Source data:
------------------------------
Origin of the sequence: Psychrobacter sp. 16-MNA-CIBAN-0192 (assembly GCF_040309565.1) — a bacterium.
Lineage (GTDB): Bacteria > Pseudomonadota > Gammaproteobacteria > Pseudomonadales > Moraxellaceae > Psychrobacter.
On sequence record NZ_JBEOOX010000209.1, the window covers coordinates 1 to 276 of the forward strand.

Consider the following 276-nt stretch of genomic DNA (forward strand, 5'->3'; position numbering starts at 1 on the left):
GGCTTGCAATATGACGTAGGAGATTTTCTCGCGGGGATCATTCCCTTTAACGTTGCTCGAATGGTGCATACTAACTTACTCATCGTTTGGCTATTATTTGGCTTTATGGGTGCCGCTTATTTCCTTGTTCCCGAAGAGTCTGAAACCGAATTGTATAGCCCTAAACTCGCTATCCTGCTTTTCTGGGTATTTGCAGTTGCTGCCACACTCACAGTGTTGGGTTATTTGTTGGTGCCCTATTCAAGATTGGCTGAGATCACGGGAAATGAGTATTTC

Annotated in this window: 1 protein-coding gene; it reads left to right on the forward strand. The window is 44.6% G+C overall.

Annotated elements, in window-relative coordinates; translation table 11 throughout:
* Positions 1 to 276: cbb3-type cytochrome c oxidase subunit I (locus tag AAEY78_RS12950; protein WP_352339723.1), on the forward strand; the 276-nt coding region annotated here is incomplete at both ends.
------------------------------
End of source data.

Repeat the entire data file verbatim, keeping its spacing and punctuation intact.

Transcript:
Origin of the sequence: Psychrobacter sp. 16-MNA-CIBAN-0192 (assembly GCF_040309565.1) — a bacterium.
Lineage (GTDB): Bacteria > Pseudomonadota > Gammaproteobacteria > Pseudomonadales > Moraxellaceae > Psychrobacter.
On sequence record NZ_JBEOOX010000209.1, the window covers coordinates 1 to 276 of the forward strand.

Consider the following 276-nt stretch of genomic DNA (forward strand, 5'->3'; position numbering starts at 1 on the left):
GGCTTGCAATATGACGTAGGAGATTTTCTCGCGGGGATCATTCCCTTTAACGTTGCTCGAATGGTGCATACTAACTTACTCATCGTTTGGCTATTATTTGGCTTTATGGGTGCCGCTTATTTCCTTGTTCCCGAAGAGTCTGAAACCGAATTGTATAGCCCTAAACTCGCTATCCTGCTTTTCTGGGTATTTGCAGTTGCTGCCACACTCACAGTGTTGGGTTATTTGTTGGTGCCCTATTCAAGATTGGCTGAGATCACGGGAAATGAGTATTTC

Annotated in this window: 1 protein-coding gene; it reads left to right on the forward strand. The window is 44.6% G+C overall.

Annotated elements, in window-relative coordinates; translation table 11 throughout:
* Positions 1 to 276: cbb3-type cytochrome c oxidase subunit I (locus tag AAEY78_RS12950; protein WP_352339723.1), on the forward strand; the 276-nt coding region annotated here is incomplete at both ends.